We are going to visit our relatives in the US. I'm thinking of getting sweets, cookies and old Dutch cheese as small presents, but I'm not really sure about cheese.

I found this that says it is possible. However, all my friends suggested to not take cheese with me.

  • Question was how likely I get unpleasant situation at the border related to human factor. If it is possible Commented Aug 5, 2014 at 17:49
  • What kind of cheese?
    – Karlson
    Commented Aug 5, 2014 at 19:45
  • @Karlson: In the Netherlands, "old" is a designation for cheeses that have ripened at least 10 months. That means in practice it's a Gouda type as other types don't age that well. The topic starter lives in Amsterdam, so he may also encounter Beemster which is a Gouda type but from the Beemster region, not the Gouda region.
    – MSalters
    Commented Aug 5, 2014 at 21:08
  • Thank you guys for the comments and answers. I appreciate community help. I think @MSalters(s) answer is closer and I will probably accept it. But @Karlson(s) answer is more generic and could help other people to make a decision Commented Aug 6, 2014 at 8:11

5 Answers 5


Your source is confirmed by the US embassy in the Netherlands :

Voedsel dat men kan meenemen naar de V.S : ... Kaas (alleen vacuum verpakt en gepasteuriseerd; geen kazen gemaakt van rauwe melk). De meeste Nederlandse kazen zoals Goudse, Edammer en Leerdammer zijn toegestaan.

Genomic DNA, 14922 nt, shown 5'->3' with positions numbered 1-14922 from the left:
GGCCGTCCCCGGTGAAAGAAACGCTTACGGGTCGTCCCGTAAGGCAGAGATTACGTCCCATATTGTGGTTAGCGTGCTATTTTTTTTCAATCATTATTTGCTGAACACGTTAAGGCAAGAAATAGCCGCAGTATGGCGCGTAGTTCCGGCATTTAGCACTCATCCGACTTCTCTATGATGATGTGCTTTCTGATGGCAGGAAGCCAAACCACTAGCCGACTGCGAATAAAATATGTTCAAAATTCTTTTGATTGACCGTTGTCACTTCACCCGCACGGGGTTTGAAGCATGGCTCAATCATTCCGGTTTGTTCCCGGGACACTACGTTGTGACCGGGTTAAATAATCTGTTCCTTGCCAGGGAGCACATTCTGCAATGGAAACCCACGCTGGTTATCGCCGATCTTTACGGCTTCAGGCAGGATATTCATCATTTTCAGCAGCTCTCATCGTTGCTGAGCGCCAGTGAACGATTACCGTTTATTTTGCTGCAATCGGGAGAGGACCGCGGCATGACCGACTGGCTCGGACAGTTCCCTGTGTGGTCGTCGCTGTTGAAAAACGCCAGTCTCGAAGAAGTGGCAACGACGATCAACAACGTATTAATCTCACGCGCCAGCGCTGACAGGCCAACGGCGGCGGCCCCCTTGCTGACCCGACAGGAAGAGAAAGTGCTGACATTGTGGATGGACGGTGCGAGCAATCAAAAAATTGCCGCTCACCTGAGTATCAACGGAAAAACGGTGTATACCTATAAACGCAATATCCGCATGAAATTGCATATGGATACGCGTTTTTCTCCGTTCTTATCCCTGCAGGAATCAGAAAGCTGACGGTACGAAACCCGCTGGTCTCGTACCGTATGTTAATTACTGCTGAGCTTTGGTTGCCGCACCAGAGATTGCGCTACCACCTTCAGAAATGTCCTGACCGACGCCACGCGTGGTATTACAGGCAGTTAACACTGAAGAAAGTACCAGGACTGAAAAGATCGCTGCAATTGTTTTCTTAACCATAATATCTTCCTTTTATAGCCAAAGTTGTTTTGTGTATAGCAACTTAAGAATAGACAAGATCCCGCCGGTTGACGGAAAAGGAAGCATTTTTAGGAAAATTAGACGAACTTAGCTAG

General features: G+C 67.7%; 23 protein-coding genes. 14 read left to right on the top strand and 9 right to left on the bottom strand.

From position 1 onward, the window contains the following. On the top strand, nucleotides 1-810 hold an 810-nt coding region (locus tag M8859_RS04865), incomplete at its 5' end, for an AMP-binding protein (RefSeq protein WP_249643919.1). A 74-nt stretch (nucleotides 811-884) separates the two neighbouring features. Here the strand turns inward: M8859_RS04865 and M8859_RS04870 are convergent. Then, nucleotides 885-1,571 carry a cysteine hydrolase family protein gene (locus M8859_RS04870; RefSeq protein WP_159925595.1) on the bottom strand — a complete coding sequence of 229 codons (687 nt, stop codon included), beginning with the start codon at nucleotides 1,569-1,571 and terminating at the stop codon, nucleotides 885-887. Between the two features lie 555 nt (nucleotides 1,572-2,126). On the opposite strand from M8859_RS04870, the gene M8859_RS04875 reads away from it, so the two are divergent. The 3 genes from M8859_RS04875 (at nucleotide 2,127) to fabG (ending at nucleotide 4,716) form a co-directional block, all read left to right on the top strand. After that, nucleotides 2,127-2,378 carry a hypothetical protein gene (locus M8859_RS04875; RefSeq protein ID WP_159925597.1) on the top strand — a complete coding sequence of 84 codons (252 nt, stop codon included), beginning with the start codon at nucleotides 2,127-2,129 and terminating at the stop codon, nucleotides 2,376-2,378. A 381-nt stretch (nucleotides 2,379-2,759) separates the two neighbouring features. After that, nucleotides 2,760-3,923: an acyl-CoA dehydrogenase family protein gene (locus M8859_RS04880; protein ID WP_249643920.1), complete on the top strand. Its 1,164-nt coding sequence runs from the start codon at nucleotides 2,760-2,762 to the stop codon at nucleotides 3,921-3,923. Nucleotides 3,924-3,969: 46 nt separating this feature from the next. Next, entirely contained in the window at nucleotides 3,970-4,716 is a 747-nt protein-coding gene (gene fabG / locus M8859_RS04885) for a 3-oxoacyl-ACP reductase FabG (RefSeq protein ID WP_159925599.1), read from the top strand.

Foods that one can take to the US: ... Cheese (only vacuum sealed, no raw milk cheeses). Most Dutch cheeses such as Gouda, Edammer and Leerdammer are allowed.

The most relevant restriction would be "vacuum sealed". An Edammer cheese is small enough to be sold whole, and would be unlikely to be vacuum sealed. Gouda on the other hand is typically produced as a large wheel, and a wedge is often vacuum sealed.

  • It's not truly an old cheese (per Dutch consumer law), but Old Amsterdam is a common and widely available brand which may therefore be known to US customs. Apparently they do consider packaging and see commercial mass-market packaging as less suspect.
    – MSalters
    Commented Aug 5, 2014 at 21:00
  • 1
    Large producers often have special product lines for export, usually sold in tourist shops (smaller sizes, thick wax sealing, thick vacuum sealed plastic bag, cute picture of milk maid in traditional cloths, things like that).
    – jwenting
    Commented Aug 6, 2014 at 7:22
  • In Delft on the farmer's market, there is at least one shop which can put any cheese you buy there in a vacuum seal. It's a lot cheaper than the tourist shops. I guess that in every Dutch farmer's market this should be possible. Commented Aug 7, 2014 at 10:41
  • @traindriver: Not sure which market that would be (there's no real farmer's market) Do you mean the regular saturday market in the city centre? That one obviously caters to tourists, as Delft attracts many tourists. I wouldn't expect the Eindhoven market to offer the same. Then again, OP is from Amsterdam.
    – MSalters
    Commented Aug 7, 2014 at 10:49
  • I mean the market on saturdays at Brabantse Turfmarkt. But a vacuum machine for a market stall is really not thath special, I have seen it in markets in Germany and Switzerland as well. Commented Aug 7, 2014 at 12:24